"I put it badly Mrs. Butterman. it is only that I have no family here to bid goodbye to. It is as though I was never here, you see? By such a favor I would carry with me the illusion that someone was sorry to see me go."
Edna leaned over quickly and kissed Sydney Lewenthal full on the cheek and ran inside just as the mighty iron bell rang for seven o'clock mass. She didn't turn back to see Mr. Lewenthal walk slowly to the subway.
The priest bent down to kiss the altar cloth. Edna crossed herself and stood up. At the seven o'clock mass there was always an audible effort to kneel and many of the elderly could not keep up with the bobbing and weaving which is a part of the Roman Catholic Mass. They sat on the edge of their seats with their knees just touching the floor. I've done that myself sometimes, she thought, after doing the kitchen floor or cleaning under the kitchen sink.
Out of the corner of her eye, Edna could see her two candles burning. One for her family and one for Mr. Lewenthal. His dollar bill had paid for both of them.
Mr. Lewenthal's candle seemed to burn brightest. His was the last one lit. Edna's family candle came first, and already it had guttered down to a low flame like all the others. If God were forced to choose one, he would surely pick Mr. Lewenthal's. But what would he do for him, she wondered? How many years had passed since that promise he made in Canaan? Brown sand. What did he say? Yes, dirty Coney Island sand. A long time ago wasn't it? Thousands of years before our Savior came, a long time to wait for a promise, a long time to carry a jar of dirt.
The Mass droned on. There seemed to be no communication between the priest and his congregation. A poor paying mass -- the seven o'clock. Get it over quick as you can and wait for the money at the High Mass at nine.
Edna didn't know where to begin, there was so much to ask for. Would He hear them all or would it be one common cry of need? Food on the table, money for the landlord, keep my husband and my son in safety and in health, let things be like they used to be.... and may Mr. Lewenthal find happiness in Missouri.
Each of us thinks their wish is special, but we are sheep, our wants are the same. How I would love to receive Communion -- the Body and the Blood of Christ -- to be new-born, innocent once more. But no, Edna, not without confession -- and how can I confess when I refuse to have a child again? A child is a luxury we cannot afford.
The Holy Water was frigid, frigid as the day outside and it gave no comfort. There was sediment at the bottom of the basin from the dirty gloves of the parishioners of St. Theresa. Still it was holy, wasn't it? Blessed by the priest. Edna took her share and said a Hail Mary for the road home.
At the butcher she stopped for a fat-breasted hen chicken, very reasonable for this time of year, and absolutely vital for a Michigan stew. Then to the grocer -- good to get there early, just putting things out -- get your pick.
Let's see, she thought, potatoes, lima beans. Corn and tomatoes she'd have to get in cans. A Michigan stew will go two days with no complaining, after that it's Friday, and who knows what Friday may bring. The money she got from Frank, Fred and Minnie barely covered the food bill. She should have given Mr. Lewenthal something to eat on the bus. He probably wouldn't get to St. Louis until late tomorrow.
She got home and Minnie wasn't there. Must have met someone on the way. She did the breakfast dishes, made the beds and read last night's newspaper. The prediction was for a long cold winter with greater than average snowfall. If they could just get through it perhaps things would pick up in the spring.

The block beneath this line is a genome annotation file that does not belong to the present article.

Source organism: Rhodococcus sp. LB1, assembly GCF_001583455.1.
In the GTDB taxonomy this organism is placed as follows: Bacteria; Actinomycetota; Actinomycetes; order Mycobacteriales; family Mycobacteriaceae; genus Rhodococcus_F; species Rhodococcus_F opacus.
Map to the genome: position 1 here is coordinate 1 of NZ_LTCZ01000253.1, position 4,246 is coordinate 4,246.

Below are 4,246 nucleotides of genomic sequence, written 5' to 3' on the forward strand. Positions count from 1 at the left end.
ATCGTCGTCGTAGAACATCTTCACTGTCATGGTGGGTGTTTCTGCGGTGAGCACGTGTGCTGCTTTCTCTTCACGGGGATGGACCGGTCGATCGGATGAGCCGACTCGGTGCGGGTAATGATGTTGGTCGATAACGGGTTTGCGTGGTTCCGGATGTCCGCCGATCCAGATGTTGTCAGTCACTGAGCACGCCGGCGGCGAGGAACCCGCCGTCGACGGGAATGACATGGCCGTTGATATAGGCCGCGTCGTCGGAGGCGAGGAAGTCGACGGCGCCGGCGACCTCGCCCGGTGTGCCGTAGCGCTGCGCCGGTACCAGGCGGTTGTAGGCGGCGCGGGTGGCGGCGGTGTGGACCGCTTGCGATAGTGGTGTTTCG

The hollowness of her hope caused her to put the paper down and go to the parlor window again. Parting the curtains, she saw Minnie with two large boxes under each arm walking quickly towards the apartment.
"About time. Where have you been?"
"I stopped off at Bracken's, they're startin' up again next week. They're tryin' to keep their appliqué people together and they think maybe two, three days a week."
"That's great, Minnie. Did they say they would have work for you?"
"Yeah, I think so. They said to show up every day, and they'd let me know. It's easier than callin' people on the phone, maybe it's good you don't have a phone." Minnie unloaded the boxes on the kitchen table and set out the name lists and the envelopes. She went to the mantel to get the pens and the ink. "What's this glass jar on the mantel?"
Edna had almost forgotten it. "Oh, Mr. Lewenthal moved out today. It's a present."
Minnie shrugged. "Gee, could he spare it?"
They sat across the table from each other and began. Mr. & Mrs. Andrew Ameling, Miss Cynthia Goldfarb, Harold Roebling, Esq. It went on hour after hour with a break for lunch -- tea and cucumber sandwiches. When you are concentrating on the spelling of names and writing them down in a fine Spencerian hand, it's best not to indulge in idle chatter. Each spoiled or misspelled envelope must be accounted for and deducted from the day's pay.
"Unfair? Step aside lady, the woman behind you is next."
It was four thirty. Minnie leaned back in her chair and stretched her arms wide, then rubbed her eyes.
"Moved out, huh?"
"Who?" Edna asked.
"Yes, gone to spend the winter with his daughter. Longer maybe, I don't know. He's got nobody here, you know? Not since his wife died."
Minnie yawned and put the cover on the boxes. "Y'know, when Jews get trouble they get more than their share. The little jar up there," she pointed at the mantel, "what's it supposed to mean?"
"He told me it's a sample of the earth that God promised to the Jews. It's been in his family for hundreds of years."
Minnie lifted her nose an inch or two. "What's that I smell?" she asked.